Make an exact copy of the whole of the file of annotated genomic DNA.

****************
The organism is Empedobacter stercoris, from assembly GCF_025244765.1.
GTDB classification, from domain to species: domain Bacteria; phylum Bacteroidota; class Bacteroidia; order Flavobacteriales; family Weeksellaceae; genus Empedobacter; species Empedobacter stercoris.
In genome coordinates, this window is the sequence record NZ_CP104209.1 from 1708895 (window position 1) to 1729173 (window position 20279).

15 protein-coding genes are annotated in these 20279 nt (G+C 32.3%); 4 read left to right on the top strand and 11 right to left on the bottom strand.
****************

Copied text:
The organism is Empedobacter stercoris, from assembly GCF_025244765.1.
GTDB classification, from domain to species: domain Bacteria; phylum Bacteroidota; class Bacteroidia; order Flavobacteriales; family Weeksellaceae; genus Empedobacter; species Empedobacter stercoris.
In genome coordinates, this window is the sequence record NZ_CP104209.1 from 1708895 (window position 1) to 1729173 (window position 20279).

15 protein-coding genes are annotated in these 20279 nt (G+C 32.3%); 4 read left to right on the top strand and 11 right to left on the bottom strand.